NV Senate considers 'Supported Decision-Making' bill
As adults we want to make our own decisions. That is the same with adults who have physical or mental challenges and who want to live as independently as possible.
“I am in the pilot's seat and have the ability to make the important decisions that relate to me,” says Sandra Perez, a Las Vegas resident who has some physical challenges of her own.
Perez made her comments May 2, 2019 at a Nevada Senate Judiciary Committee Meeting considering "Supported Decision-Making Agreements."
has already made it out of the Assembly.
It now faces scrutiny by Nevada Senators who are being asked to recognize a disabled adult's right to set up an agreement, and designate one or more people to support or aid in those decisions and activities.
"It is critical that we as the state recognize the human rights issue and the constitutional rights issue that this document simply records,” says Judge Egan Walker with Washoe District Court.
Judge Walker testified in favor of AB480.
Currently in Nevada, children with physical or mental challenges often enter adulthood with their parents encouraged to become legal guardians of those adult children.
It means finances, medical decisions, living arrangements, relationships are all out of the hands of the adult child.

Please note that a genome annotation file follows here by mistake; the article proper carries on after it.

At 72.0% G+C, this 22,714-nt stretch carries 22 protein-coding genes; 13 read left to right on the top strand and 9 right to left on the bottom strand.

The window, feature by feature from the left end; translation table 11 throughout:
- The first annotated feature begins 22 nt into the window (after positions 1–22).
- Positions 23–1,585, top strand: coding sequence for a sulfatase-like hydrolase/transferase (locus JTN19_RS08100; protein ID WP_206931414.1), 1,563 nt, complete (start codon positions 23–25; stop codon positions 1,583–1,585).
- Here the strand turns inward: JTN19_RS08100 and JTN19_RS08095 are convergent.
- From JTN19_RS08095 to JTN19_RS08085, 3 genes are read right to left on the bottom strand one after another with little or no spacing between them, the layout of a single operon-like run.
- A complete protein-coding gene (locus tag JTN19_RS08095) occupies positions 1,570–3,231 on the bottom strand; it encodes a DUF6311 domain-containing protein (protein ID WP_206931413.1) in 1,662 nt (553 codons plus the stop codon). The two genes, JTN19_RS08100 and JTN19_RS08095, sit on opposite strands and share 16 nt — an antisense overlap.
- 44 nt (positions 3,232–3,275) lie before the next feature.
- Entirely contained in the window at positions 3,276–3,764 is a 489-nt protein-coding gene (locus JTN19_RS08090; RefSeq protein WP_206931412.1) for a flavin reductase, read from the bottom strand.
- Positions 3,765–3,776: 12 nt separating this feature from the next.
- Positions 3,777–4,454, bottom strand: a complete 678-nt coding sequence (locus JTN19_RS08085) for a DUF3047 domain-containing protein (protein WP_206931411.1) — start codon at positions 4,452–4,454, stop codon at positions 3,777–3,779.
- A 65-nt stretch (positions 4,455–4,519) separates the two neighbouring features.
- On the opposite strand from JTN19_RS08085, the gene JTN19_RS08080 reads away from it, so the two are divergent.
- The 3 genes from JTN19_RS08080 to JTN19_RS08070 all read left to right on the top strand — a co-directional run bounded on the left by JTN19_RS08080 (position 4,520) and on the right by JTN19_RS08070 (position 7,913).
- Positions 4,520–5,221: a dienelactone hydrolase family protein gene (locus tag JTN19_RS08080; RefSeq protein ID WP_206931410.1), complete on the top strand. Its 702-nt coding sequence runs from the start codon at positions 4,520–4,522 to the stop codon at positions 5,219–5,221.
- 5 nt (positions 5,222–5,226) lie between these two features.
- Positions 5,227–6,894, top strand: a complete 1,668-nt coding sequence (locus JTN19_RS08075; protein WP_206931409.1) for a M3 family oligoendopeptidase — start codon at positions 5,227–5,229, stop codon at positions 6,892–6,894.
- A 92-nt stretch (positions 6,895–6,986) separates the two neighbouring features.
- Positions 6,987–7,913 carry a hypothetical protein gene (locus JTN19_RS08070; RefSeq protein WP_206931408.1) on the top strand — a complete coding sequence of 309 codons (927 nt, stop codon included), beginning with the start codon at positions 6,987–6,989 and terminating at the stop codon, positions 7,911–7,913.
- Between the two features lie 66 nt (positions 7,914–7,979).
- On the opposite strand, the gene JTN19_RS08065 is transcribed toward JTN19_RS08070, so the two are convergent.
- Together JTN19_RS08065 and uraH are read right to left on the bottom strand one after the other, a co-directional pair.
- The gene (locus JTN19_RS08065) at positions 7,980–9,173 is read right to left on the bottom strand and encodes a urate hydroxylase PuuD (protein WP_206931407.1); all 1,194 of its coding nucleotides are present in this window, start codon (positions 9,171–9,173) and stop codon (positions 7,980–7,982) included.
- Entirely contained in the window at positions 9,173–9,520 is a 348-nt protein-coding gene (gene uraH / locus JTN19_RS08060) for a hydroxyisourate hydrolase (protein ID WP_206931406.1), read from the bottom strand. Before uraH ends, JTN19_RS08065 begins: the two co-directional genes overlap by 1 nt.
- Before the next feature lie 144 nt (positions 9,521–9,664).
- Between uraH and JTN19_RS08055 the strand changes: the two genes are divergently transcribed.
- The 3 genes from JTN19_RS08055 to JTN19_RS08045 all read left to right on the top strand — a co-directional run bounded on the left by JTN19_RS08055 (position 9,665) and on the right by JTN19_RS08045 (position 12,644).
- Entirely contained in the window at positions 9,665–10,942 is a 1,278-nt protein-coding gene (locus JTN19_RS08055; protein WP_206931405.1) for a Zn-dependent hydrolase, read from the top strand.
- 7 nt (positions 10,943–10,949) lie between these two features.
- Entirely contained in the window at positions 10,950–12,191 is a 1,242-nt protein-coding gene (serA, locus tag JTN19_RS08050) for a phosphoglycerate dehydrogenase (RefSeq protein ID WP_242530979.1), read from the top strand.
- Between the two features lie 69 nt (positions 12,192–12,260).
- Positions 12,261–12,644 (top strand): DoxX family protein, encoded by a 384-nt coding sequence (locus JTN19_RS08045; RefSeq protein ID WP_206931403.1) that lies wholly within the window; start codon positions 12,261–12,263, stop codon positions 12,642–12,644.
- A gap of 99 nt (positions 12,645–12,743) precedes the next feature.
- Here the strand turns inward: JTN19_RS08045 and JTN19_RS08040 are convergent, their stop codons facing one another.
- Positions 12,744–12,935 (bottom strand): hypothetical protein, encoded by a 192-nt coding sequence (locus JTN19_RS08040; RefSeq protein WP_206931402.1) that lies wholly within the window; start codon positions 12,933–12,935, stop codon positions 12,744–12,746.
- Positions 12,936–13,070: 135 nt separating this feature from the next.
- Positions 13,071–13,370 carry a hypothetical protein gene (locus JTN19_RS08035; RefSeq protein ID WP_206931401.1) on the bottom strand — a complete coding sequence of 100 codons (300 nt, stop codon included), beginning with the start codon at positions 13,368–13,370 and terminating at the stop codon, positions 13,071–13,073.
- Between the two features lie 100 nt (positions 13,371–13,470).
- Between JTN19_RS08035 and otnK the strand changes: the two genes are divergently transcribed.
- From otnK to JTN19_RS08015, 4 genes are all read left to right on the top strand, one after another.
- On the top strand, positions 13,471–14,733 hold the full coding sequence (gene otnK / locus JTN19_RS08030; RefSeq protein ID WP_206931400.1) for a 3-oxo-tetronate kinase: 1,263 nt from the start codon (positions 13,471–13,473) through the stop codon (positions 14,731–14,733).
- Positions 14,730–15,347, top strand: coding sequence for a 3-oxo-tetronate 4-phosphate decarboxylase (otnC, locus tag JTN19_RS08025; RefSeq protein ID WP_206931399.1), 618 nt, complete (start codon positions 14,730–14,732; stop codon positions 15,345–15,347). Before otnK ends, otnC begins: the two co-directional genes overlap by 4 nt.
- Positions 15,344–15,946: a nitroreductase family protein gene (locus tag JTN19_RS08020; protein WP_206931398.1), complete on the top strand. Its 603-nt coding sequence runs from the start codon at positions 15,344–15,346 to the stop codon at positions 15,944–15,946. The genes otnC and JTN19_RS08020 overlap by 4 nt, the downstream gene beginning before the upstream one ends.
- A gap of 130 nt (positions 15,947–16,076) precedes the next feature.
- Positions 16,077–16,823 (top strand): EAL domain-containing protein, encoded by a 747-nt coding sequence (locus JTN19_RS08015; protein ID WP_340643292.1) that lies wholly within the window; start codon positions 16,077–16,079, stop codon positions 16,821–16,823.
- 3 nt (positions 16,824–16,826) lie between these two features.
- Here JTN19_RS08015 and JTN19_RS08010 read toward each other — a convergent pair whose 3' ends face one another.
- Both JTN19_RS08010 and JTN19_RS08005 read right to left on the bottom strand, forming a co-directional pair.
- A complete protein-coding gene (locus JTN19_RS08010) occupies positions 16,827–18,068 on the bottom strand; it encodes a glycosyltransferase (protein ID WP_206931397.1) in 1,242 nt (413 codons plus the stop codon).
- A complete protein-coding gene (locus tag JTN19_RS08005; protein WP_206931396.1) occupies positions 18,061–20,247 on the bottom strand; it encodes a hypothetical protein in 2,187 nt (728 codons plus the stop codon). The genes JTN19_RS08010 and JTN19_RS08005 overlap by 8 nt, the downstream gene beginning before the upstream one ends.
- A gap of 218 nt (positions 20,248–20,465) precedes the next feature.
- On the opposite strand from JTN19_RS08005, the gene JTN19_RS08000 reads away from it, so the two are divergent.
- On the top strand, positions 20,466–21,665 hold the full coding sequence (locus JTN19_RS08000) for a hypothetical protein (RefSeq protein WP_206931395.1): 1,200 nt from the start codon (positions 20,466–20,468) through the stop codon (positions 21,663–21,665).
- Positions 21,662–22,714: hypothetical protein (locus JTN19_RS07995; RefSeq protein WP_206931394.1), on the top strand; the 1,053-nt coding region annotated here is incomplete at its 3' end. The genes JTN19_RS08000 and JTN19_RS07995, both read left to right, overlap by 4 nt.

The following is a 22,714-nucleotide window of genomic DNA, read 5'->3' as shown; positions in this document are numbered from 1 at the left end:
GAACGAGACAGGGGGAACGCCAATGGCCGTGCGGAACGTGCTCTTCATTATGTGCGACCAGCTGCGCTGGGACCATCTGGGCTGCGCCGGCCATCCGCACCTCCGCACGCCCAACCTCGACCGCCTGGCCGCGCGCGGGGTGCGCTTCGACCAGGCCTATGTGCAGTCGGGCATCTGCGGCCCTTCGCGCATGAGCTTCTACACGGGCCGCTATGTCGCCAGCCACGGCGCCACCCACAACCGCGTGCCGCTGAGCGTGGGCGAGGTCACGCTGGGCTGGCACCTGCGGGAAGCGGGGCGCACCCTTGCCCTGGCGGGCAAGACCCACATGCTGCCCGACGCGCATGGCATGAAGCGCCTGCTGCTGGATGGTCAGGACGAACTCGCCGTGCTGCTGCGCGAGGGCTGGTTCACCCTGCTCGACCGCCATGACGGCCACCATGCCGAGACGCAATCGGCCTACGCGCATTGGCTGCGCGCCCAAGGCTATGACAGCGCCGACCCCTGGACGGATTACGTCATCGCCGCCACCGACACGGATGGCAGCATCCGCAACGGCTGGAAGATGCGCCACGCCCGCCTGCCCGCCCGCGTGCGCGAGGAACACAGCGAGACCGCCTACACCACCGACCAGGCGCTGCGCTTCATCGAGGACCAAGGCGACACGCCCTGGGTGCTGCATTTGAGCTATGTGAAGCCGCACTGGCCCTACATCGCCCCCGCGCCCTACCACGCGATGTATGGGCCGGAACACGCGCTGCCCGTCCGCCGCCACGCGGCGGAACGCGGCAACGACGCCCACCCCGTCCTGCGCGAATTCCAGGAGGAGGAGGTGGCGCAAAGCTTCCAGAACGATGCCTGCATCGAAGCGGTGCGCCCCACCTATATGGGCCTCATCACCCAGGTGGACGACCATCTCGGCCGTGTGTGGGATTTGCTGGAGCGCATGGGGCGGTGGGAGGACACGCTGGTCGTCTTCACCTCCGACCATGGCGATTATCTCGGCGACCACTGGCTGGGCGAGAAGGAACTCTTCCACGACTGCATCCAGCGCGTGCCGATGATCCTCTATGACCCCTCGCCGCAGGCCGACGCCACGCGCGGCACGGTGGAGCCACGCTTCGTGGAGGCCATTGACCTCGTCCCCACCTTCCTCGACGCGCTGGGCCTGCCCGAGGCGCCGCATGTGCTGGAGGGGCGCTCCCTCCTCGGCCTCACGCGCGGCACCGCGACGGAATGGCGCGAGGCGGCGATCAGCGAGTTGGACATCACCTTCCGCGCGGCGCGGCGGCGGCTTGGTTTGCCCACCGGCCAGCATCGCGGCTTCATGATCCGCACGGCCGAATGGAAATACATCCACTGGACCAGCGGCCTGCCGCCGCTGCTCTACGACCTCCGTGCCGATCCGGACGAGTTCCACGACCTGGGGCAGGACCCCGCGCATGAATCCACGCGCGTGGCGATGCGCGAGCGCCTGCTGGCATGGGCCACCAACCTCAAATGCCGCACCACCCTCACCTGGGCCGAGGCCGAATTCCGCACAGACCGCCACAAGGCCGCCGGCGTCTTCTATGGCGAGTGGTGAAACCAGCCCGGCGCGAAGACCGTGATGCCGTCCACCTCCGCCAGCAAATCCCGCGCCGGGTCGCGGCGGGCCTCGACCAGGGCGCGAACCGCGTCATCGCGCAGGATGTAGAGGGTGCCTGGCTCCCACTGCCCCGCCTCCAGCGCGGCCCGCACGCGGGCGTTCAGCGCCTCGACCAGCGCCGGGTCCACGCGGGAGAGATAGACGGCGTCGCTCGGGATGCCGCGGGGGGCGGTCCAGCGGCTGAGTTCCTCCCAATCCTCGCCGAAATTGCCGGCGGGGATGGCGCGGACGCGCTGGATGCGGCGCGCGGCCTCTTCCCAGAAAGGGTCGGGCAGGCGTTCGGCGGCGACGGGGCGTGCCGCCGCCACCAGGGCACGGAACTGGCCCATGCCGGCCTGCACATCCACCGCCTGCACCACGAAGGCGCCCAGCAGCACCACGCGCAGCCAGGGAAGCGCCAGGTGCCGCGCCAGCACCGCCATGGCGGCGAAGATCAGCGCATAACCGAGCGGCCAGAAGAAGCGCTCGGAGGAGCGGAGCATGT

"I have Down Syndrome," Ian Zaner told the Senate Judiciary Committee during testimony. He explained what AB480 meant to him.
“AB480 would help me to choose the people I trust to help me with my life and still live independently,” he testified.
If approved, AB480 would recognize Ian's and others’ decision-making agreements so their wishes and desires are respected above all others in their lives.
Parents who testified said seeing their children grow up and live on their own has its own set of challenges. But this bill, they said, allows these adults to live in the real world.
“The dignity of risk. So we don't all make good decisions all the time,” says Mary Bryant, mom to Kailin Keiderman, a 24-year-old with Down Syndrome.
Eilish Kelderman says the old ways of automatic guardianship just would not work with her and her sister.
“Obviously she doesn't want her younger sister telling her what to do,” say Eilish.
Kailin testified in front of the committee as well. She made sure members knew exactly what the bill would accomplish for adults like her, and the message it sends to family members who support her.
“To make decisions of their own, so they don't work for me,” says Kailin.
One stumbling block is how the medical community would be impacted by the bill if it were to become law. Medical professionals often won’t treat adults with physical and mental challenges without a legal adult guardian on board. Under AB480, those medical professionals will not be held civilly or criminally liable in Nevada for following the direction of the decision-making agreement.